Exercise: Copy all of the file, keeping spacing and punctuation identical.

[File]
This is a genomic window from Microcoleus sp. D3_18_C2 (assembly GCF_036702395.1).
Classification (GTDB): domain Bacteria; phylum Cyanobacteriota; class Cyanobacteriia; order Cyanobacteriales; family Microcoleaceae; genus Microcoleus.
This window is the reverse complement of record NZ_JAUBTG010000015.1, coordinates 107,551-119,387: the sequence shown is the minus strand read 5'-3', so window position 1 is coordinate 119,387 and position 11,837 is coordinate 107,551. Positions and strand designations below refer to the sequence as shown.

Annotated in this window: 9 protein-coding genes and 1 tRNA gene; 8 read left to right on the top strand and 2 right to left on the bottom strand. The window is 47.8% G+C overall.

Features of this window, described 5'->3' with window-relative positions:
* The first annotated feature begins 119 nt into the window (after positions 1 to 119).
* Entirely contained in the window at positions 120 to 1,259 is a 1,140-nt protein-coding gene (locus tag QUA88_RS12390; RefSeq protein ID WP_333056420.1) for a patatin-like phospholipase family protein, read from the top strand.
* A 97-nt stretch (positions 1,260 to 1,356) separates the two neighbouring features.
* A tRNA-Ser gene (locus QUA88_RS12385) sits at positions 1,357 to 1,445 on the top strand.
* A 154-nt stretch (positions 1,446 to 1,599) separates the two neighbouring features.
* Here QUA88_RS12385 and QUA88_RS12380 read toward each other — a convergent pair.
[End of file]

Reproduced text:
This is a genomic window from Microcoleus sp. D3_18_C2 (assembly GCF_036702395.1).
Classification (GTDB): domain Bacteria; phylum Cyanobacteriota; class Cyanobacteriia; order Cyanobacteriales; family Microcoleaceae; genus Microcoleus.
This window is the reverse complement of record NZ_JAUBTG010000015.1, coordinates 107,551-119,387: the sequence shown is the minus strand read 5'-3', so window position 1 is coordinate 119,387 and position 11,837 is coordinate 107,551. Positions and strand designations below refer to the sequence as shown.

Annotated in this window: 9 protein-coding genes and 1 tRNA gene; 8 read left to right on the top strand and 2 right to left on the bottom strand. The window is 47.8% G+C overall.

Features of this window, described 5'->3' with window-relative positions:
* The first annotated feature begins 119 nt into the window (after positions 1 to 119).
* Entirely contained in the window at positions 120 to 1,259 is a 1,140-nt protein-coding gene (locus tag QUA88_RS12390; RefSeq protein ID WP_333056420.1) for a patatin-like phospholipase family protein, read from the top strand.
* A 97-nt stretch (positions 1,260 to 1,356) separates the two neighbouring features.
* A tRNA-Ser gene (locus QUA88_RS12385) sits at positions 1,357 to 1,445 on the top strand.
* A 154-nt stretch (positions 1,446 to 1,599) separates the two neighbouring features.
* Here QUA88_RS12385 and QUA88_RS12380 read toward each other — a convergent pair.